The report, "Biodegradable Plastics and Marine Litter. Misconceptions, Concerns and Impacts on Marine Environments", finds that complete biodegradation of plastics occurs in conditions that are rarely, if ever, met in marine environments, with some polymers requiring industrial composters and prolonged temperatures of above 50°C to disintegrate. There is also limited evidence suggesting that labelling products as 'biodegradable' increases the public's inclination to litter.

The report was launched to mark the 20th anniversary of the Global Programme of Action for the Protection of the Marine Environment from Land-based Activities (GPA), an intergovernmental mechanism hosted by the United Nations Environment Programme (UNEP).

UNEP Executive Director Achim Steiner said, "Recent estimates from UNEP have shown as much as 20 million tonnes of plastic end up in the world's oceans each year. Once in the ocean, plastic does not go away, but breaks down into microplastic particles. This report shows there are no quick fixes, and a more responsible approach to managing the lifecycle of plastics will be needed to reduce their impacts on our oceans and ecosystems."

Read more at UNEP NEWS CENTRE.

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category : Topics

November 16, 2015

Business activities that do not respect human rights undermine sustainable development

Geneva, November 16 2015 – On the opening day of the fourth edition of the United Nations Forum on Business and Human Rights, the World Business Council for Sustainable Development (WBCSD) underscored its commitment to scaling up business action in support of the UN Guiding Principles on Business and Human Rights (UNGPs).

The UNGPs, launched in 2011, establish an authoritative global standard on the respective roles of businesses and governments in helping ensure that companies respect human rights in their own operations and through their business relationships.

Speaking on behalf of the WBCSD, Filippo Veglio, Director of the Social Impact Cluster, underscored the fact that ”meeting basic needs and respecting human rights” has been identified as one of nine key priority areas within the WBCSD’s Action2020 platform. The latter, launched in late 2013, is a science-based action plan engaging companies to implement innovative and scalable business solutions and improve the business case for sustainability. He explained that the focus of the Council’s work lies on identifying solutions to operationalizing the UN Guiding Principles, with the aim of considerably increasing the number of companies knowing and showing that they respect human rights.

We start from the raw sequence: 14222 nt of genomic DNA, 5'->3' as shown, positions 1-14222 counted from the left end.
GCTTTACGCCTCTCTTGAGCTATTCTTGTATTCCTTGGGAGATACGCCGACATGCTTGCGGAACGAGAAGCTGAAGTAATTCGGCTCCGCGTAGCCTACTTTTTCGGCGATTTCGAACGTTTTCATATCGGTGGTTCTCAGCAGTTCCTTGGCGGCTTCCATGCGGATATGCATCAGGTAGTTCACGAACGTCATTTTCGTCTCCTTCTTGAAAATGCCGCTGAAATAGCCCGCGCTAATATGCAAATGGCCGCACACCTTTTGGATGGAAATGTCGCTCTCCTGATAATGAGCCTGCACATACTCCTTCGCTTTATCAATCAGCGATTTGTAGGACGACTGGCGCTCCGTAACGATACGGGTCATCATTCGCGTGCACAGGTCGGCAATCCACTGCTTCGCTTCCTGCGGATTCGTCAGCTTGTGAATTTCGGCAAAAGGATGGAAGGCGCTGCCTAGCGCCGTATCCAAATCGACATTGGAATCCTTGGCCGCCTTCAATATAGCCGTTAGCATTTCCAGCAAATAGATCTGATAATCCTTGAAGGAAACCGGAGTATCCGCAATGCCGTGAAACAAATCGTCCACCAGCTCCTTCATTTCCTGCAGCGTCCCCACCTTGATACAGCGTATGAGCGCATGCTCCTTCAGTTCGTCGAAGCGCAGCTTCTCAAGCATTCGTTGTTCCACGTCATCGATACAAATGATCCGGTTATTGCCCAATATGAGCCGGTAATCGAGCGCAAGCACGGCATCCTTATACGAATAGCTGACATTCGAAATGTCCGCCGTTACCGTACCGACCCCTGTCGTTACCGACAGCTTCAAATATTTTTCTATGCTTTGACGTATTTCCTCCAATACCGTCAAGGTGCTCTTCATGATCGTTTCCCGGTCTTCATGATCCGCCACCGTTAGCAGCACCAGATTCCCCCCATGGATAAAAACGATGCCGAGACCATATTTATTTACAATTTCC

Read more at WBCSD.

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category : Topics

November 12, 2015

Boosting Energy Performance of Air Conditioners in ASEAN

Written by: Roap News
11/12/2015 7:52 PM

Bangkok, 13 Nov 2015: With the ASEAN market for air conditioners projected to grow annually by 10 per cent over the next five years, UNEP is working with the ASEAN Standard Harmonization Initiative for Energy Efficiency (ASEAN SHINE) to improve energy performance of room air conditioners and to establish uniform minimum energy performance standards across the countries in ASEAN.

A study undertaken by the project in October 2015 found that the increasing use of air-conditioning is pushing up electricity consumption, which is estimated to account for nearly half of total residential and commercial power demand in ASEAN economies. It also found that in some countries, the majority of room air conditioners are already above the existing national energy efficiency standards.

ASEAN-SHINE will raise and harmonize energy performance standards of conditioners and help countries develop national policy roadmaps. These roadmaps will be based on a regional road map, which sets a regional target for minimum energy performance standard for air conditioners that was endorsed by ASEAN governments this year.

Read more at UNEP Regional Office for Asia Pacific.

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category : Topics

November 12, 2015

Ford looks to geckos to boost the recyclability of its cars

Greg Harman
Thursday 12 November 2015 17.34 GMT

In recent years, the Ford Motor Company has aggressively sought to solve environmental problems related to its products while reducing production costs. Wasted wheat straw often burned by Canadian farmers has been blended into a plastic feature of the Ford Flex to reduce petroleum use. Plastic bottles have been converted into fibers to cover the seats of a recent hybrid research vehicle.

Now, Ford is exploring biomimicry, the practice of solving complex human problems by replicating natural systems, in the hopes of continued economic and sustainability gains. In particular, the company hopes to derive new adhesives by studying the toe pads of the Tokay gecko, which allow the lizard to race across ceilings and glass windows, an ability that has inspired a rush of adhesives research over the last decade.

For Ford, cracking the secret of the Tokay gecko toe could mean boosting recycling rates for its vehicles by a full 10%. A gecko toe-inspired adhesive would allow the car manufacturer to better separate the mishmash of plastics and foams leftover after a car is stripped of its metal insides. “If we could separate it, if we could identify different streams within it, we would stand a much better chance of being able to utilize them for higher-end applications,” said Debbie Mielewski, the senior technical leader for plastics and sustainability research at Ford.